A good day to die bored

Posted on Feb 21 2013 - 6:46pm by Lacey Russell

This year is getting off to a rough start for all your favorite action heroes from yesteryear.
Schwarzenegger bombed with “The Last Stand.”
Stallone bombed harder with “Bullet to the Head.”
Now comes the ever-reliable Bruce Willis with another installment of the sometimes-reliable “Die Hard” franchise.
But is “A Good Day to Die Hard” a worthy entry in the series, or does “Die Hard” just need to die?
I’m sure some of you are old enough to know that the original “Die Hard” is the best action movie ever made.
The first three sequels are all pretty entertaining, too, but obviously they pale in comparison to the original. Still, I always greeted word of a new “Die Hard” sequel with excitement, figuring that even if it didn’t blow me away, it would at least be entertaining.
“A Good Day to Die Hard” certainly blew me away, but not in a good sense.
I was blown away by how dull it was, despite the action sequences being more over the top than ever. I was blown away by how humorless the whole thing was, despite many, many lame attempts at comedy. I was blown away by how awful the dialogue was with gems such as “I can’t believe this, this is unbelievable.”
Also, a fun (or potentially hazardous) drinking game would be to take a shot every time a character says, “Shut up.”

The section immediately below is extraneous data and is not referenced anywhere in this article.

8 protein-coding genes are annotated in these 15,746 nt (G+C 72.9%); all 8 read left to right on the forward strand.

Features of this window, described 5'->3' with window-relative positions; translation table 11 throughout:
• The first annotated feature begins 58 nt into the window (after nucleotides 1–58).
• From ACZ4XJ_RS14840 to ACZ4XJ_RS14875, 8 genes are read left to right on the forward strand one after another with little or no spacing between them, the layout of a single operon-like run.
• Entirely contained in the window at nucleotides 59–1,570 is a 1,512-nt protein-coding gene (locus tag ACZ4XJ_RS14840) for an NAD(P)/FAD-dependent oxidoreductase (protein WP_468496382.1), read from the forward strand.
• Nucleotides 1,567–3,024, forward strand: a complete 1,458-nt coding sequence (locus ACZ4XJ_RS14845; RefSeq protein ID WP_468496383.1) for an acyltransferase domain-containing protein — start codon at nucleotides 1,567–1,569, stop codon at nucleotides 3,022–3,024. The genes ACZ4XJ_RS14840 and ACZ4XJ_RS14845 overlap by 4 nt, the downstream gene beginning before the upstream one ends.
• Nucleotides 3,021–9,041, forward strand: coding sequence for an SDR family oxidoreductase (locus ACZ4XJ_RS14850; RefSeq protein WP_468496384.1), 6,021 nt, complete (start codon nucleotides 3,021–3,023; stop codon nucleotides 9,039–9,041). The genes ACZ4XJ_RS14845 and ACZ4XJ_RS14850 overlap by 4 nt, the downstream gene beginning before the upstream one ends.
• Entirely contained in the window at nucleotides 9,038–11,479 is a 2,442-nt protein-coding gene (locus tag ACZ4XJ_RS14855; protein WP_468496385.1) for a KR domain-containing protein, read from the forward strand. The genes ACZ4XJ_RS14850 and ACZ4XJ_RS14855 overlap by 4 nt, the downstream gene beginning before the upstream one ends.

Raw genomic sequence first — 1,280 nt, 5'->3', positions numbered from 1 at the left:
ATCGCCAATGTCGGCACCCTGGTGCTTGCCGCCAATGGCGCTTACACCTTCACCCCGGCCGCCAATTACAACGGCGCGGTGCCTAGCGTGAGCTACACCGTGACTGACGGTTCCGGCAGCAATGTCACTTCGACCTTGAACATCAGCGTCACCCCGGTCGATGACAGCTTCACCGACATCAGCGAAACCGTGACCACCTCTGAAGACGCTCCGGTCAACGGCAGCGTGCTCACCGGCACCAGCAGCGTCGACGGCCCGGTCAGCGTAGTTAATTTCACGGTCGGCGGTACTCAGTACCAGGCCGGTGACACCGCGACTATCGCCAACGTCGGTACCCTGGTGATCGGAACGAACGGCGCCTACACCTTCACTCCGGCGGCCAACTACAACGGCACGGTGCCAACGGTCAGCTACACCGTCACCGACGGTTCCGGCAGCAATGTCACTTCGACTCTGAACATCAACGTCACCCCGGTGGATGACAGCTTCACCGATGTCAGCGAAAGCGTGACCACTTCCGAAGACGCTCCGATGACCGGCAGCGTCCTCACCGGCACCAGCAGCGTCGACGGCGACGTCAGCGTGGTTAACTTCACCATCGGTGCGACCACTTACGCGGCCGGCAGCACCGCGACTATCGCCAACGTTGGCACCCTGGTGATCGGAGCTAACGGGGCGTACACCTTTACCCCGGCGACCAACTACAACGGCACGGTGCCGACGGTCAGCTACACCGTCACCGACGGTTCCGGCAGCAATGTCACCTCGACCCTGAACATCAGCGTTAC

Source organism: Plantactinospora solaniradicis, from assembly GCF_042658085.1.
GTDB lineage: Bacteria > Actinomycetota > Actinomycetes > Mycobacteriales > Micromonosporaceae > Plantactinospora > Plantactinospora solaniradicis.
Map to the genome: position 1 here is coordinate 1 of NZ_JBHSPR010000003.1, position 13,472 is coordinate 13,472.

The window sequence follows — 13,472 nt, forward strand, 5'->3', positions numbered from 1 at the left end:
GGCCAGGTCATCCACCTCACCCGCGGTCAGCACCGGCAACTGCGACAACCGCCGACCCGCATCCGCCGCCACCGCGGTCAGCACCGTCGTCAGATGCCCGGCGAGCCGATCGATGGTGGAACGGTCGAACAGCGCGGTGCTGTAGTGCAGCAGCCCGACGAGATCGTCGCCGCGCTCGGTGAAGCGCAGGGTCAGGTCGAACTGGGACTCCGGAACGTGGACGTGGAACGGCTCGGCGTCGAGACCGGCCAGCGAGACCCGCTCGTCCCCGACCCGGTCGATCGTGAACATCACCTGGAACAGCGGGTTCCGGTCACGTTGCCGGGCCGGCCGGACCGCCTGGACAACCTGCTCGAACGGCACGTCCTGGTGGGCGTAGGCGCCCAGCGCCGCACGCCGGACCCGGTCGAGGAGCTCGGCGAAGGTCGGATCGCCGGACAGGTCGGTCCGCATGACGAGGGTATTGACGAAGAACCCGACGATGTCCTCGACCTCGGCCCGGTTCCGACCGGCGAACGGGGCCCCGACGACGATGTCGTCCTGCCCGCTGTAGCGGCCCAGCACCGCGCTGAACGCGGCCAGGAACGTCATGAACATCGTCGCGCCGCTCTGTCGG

A series known for its witty banter has been reduced to the cleverness of an 11-year-old.
The plot, such as it is, involves our hero John McClane, played by Willis, heading to Budapest posing as a Russian to rescue his son, who appears to be involved with some bad guys there. Why? Why do we need to see John McClane go to Russia?

Why, after seeing that McClane’s daughter Lucy was relatively normal in “Live Free or Die Hard,” do we need to have his son Jack being some sort of international super spy?
It doesn’t help that Jack, played by Jai Courtney, has about as much charisma as a doorknob and spends much of his screen time being thoroughly unlikeable.
Speaking of lack of charisma, in a series known for its villains, “A Good Day to Die Hard” contains possibly the most bland, generic villain I’ve seen in years. I get that the filmmakers probably realize that trying to match or top Hans Gruber is completely pointless and therefore decided to go in another direction, but this is the best they could come up with?
Director John Moore conducts the whole joyless affair without making a single shot visually interesting or a single action scene remotely exciting, and his handling of the characters seems to be a complete afterthought.

The whole experience was like expecting a cold, refreshing soda and getting lukewarm tap water. Even Bruce Willis looks bored.
So is this the last “Die Hard?” Well, if things continue in this direction, I hope so. Willis has said his days dying hard are numbered anyway.
Although I do wish they would do one more and finally bring back Carl Winslow. That’s what America wants.